This year, these large-cap value companies have not suffered the blows that the broader market has suffered. This is true even when you compare these value stocks to the Barclays US Aggregate Enhanced Yield Index, generally considered a proxy for the US bond market.

John Robinson, founder of Nest Egg Guru in Honolulu, takes a combination approach to boosting customer portfolios in a bear market. It uses individual certificates of deposit as well as treasury bills for the fixed income portion of client portfolios. It also uses index fund ETFs, or exchange-traded funds, for the equity portion, especially in retirement accounts.

“Outside of retirement accounts, I often help clients develop passive income streams by investing in companies that grow their dividends each year at a rate above inflation,” he says.

Robinson explains to clients that this strategy has nothing to do with stock picking, but rather is a way to pick companies that are healthy enough not just to pay dividends, but to grow those payouts each year by at least 5%. at 7%.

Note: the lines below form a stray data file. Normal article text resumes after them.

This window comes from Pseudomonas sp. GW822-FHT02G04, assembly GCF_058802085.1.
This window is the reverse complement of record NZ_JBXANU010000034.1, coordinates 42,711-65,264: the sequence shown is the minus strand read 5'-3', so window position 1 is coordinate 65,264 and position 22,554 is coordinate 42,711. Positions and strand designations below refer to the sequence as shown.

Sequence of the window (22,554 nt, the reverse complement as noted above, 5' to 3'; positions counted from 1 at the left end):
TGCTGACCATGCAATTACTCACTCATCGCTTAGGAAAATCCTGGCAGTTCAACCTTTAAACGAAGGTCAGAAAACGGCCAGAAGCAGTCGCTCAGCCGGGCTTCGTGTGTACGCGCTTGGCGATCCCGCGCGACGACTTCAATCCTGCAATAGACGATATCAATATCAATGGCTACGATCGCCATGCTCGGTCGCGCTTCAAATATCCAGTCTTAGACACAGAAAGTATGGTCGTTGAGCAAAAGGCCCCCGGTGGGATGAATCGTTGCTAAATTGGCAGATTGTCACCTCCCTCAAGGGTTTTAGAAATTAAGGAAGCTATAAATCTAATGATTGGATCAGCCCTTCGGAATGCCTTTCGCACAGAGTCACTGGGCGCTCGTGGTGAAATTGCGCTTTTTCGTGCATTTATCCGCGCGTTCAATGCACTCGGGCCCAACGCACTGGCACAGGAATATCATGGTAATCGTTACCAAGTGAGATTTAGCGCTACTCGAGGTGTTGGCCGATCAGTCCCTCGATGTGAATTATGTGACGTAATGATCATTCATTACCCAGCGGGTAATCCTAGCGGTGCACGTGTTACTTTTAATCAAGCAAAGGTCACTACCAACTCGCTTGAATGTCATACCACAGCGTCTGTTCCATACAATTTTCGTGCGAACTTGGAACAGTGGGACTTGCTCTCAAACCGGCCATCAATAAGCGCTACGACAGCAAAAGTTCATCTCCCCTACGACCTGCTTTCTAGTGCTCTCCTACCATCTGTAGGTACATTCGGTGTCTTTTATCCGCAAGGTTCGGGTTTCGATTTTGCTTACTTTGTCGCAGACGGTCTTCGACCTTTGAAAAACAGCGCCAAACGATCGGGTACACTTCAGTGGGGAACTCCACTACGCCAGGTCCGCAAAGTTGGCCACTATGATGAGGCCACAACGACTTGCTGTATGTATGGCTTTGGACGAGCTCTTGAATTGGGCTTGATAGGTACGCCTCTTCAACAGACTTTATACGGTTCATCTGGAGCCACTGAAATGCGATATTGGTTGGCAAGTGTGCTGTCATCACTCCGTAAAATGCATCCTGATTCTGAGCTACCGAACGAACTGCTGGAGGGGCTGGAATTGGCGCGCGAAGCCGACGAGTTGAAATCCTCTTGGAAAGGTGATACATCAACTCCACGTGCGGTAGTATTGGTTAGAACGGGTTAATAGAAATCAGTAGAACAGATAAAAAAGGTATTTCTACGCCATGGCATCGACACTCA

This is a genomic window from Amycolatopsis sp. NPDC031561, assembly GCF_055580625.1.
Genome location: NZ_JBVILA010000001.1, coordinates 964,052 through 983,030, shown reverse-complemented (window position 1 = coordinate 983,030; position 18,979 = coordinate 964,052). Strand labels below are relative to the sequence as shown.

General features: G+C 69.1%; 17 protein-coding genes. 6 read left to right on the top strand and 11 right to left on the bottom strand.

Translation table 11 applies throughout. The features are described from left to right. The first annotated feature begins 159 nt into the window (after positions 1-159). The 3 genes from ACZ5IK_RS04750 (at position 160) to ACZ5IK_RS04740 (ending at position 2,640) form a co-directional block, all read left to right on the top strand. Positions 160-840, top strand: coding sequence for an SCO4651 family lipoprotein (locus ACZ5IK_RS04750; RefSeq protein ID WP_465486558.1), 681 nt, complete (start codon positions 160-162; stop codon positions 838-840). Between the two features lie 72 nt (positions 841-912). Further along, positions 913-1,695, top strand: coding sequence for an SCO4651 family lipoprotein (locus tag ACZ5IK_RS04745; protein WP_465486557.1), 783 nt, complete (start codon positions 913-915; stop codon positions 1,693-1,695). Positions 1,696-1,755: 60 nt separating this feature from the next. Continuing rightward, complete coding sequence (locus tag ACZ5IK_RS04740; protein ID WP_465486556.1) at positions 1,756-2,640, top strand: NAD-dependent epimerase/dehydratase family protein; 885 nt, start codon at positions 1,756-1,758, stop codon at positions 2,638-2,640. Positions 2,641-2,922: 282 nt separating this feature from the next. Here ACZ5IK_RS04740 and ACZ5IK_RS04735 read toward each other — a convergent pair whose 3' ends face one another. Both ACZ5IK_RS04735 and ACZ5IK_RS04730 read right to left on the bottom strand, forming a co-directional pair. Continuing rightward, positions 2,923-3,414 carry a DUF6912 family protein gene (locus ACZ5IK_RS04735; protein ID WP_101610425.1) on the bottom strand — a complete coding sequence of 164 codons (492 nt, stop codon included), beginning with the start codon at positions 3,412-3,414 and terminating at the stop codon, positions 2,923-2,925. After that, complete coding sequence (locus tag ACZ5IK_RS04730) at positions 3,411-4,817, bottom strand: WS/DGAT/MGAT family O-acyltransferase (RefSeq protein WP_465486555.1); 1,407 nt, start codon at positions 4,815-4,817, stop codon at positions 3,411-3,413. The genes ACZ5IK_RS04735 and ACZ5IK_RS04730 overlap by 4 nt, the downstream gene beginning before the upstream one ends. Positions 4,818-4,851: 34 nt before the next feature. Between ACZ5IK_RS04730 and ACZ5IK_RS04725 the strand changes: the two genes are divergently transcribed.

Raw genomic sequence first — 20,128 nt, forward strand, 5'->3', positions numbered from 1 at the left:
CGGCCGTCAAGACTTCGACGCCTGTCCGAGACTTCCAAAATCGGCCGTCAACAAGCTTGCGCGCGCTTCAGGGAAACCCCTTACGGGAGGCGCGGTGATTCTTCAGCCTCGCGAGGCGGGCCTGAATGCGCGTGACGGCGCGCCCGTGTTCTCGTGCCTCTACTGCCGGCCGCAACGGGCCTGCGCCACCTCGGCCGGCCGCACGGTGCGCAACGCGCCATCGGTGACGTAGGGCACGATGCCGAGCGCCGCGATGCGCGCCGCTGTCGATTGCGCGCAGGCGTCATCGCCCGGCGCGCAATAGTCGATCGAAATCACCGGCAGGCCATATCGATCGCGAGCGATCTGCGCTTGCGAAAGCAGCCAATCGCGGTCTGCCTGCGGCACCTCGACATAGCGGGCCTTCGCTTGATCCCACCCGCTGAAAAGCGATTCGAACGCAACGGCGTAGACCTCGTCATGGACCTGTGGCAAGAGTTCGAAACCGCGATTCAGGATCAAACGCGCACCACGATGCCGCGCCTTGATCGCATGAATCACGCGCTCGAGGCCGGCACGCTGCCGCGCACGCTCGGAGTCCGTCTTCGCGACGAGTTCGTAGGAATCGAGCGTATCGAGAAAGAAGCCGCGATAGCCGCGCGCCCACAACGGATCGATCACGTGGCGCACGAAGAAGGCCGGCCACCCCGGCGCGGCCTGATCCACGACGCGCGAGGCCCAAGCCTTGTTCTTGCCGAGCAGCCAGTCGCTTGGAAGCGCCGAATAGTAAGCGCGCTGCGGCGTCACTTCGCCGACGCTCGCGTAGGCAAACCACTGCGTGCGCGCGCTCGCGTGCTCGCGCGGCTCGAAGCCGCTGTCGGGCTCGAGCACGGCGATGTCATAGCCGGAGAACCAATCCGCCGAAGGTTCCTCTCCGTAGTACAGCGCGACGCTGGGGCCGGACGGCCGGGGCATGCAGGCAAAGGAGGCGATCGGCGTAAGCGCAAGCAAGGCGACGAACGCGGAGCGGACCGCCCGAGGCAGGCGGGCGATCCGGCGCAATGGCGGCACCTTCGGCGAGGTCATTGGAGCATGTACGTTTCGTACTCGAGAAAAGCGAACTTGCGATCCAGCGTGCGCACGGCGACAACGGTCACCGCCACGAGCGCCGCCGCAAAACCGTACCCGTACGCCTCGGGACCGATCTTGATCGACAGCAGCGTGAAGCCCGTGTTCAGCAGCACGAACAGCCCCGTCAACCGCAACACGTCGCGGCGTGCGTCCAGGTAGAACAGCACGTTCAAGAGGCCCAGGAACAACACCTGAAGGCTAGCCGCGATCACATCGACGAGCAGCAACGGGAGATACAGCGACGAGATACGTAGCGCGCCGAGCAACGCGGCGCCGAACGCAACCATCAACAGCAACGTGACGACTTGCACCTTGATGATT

“It’s important to note that dividend yield is not a primary selection criteria,” he says. “High dividend yields often signal slow dividend growth or potential dividend cuts. These days, yields of 2% to 4% are the norm for companies that meet our other screening criteria.”

Other criteria considered by Robinson include:

  • Price/earnings ratio less than 20 times earnings.
  • Dividend payout ratio of 50% or less (except for utilities).
  • Five-year average dividend growth rate of 5% or more.

It will sell a stock if a company cuts its dividend or has three consecutive years of declining profits and revenue.

How to think about options

Howard also uses covered call strategies to generate income. “However, the income will be taxed as ordinary income due to the holding period rules on option income,” Howard said. “While a diversified and reliable dividend portfolio can consistently generate dividends in the 3% to 5% range, covered call portfolios can generate income in the 7% to 12% range. .”

Investors can use this higher income to offset additional taxes, Howard says.

Not all of Howard’s clients initially buy into the idea of ​​options, but he takes the time to explain the strategy using an illustration they may be more familiar with. “My experience is that a lot of people are just scared off by the novelty of the idea and the complexity of it,” he says.